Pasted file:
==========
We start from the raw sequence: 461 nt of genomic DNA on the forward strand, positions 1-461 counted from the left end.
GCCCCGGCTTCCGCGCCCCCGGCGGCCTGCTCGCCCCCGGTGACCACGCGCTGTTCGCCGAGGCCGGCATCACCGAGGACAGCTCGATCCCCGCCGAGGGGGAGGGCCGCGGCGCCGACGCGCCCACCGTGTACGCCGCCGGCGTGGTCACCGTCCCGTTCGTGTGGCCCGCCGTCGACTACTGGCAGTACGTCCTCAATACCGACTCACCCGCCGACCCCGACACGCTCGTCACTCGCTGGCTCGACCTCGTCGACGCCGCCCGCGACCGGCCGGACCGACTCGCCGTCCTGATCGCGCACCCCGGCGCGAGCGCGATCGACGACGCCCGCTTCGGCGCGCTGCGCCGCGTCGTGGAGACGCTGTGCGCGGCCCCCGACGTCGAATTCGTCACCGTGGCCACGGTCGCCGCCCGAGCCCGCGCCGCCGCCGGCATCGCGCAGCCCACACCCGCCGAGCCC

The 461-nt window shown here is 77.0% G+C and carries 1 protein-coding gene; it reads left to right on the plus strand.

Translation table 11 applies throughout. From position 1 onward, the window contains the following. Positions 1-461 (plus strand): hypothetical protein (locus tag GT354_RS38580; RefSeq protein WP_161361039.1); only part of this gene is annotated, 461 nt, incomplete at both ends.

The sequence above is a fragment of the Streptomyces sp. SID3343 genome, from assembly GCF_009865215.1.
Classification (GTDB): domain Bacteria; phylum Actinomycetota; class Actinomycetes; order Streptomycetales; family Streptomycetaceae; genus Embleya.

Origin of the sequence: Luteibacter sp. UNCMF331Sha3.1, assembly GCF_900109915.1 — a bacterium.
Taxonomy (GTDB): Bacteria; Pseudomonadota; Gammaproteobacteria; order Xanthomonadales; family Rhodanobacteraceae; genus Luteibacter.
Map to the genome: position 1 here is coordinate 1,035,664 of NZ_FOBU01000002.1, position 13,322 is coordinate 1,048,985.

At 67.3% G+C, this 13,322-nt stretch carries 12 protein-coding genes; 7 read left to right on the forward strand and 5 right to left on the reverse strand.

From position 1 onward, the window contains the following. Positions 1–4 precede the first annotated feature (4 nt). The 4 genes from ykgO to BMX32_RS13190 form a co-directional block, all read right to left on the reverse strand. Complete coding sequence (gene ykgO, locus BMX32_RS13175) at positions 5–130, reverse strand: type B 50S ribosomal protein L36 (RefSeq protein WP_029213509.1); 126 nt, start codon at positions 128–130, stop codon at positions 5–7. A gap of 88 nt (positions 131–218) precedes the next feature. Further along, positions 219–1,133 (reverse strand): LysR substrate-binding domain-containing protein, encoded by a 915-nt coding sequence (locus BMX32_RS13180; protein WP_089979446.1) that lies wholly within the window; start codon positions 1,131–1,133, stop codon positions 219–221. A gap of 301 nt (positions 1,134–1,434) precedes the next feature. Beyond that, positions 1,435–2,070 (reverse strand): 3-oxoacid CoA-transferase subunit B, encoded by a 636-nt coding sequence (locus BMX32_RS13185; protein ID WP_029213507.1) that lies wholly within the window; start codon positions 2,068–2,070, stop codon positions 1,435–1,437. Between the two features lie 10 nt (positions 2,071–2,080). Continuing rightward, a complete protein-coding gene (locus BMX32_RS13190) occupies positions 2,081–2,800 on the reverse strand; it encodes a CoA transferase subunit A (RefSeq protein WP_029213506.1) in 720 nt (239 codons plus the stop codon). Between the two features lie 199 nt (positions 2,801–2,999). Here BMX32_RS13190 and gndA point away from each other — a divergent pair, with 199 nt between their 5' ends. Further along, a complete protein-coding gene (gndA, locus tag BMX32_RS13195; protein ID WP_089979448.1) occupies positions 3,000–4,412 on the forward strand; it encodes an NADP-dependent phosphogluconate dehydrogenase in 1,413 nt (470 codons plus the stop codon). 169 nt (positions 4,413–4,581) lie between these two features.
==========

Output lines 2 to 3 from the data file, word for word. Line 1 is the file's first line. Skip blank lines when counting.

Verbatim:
GCCCCGGCTTCCGCGCCCCCGGCGGCCTGCTCGCCCCCGGTGACCACGCGCTGTTCGCCGAGGCCGGCATCACCGAGGACAGCTCGATCCCCGCCGAGGGGGAGGGCCGCGGCGCCGACGCGCCCACCGTGTACGCCGCCGGCGTGGTCACCGTCCCGTTCGTGTGGCCCGCCGTCGACTACTGGCAGTACGTCCTCAATACCGACTCACCCGCCGACCCCGACACGCTCGTCACTCGCTGGCTCGACCTCGTCGACGCCGCCCGCGACCGGCCGGACCGACTCGCCGTCCTGATCGCGCACCCCGGCGCGAGCGCGATCGACGACGCCCGCTTCGGCGCGCTGCGCCGCGTCGTGGAGACGCTGTGCGCGGCCCCCGACGTCGAATTCGTCACCGTGGCCACGGTCGCCGCCCGAGCCCGCGCCGCCGCCGGCATCGCGCAGCCCACACCCGCCGAGCCC

The 461-nt window shown here is 77.0% G+C and carries 1 protein-coding gene; it reads left to right on the plus strand.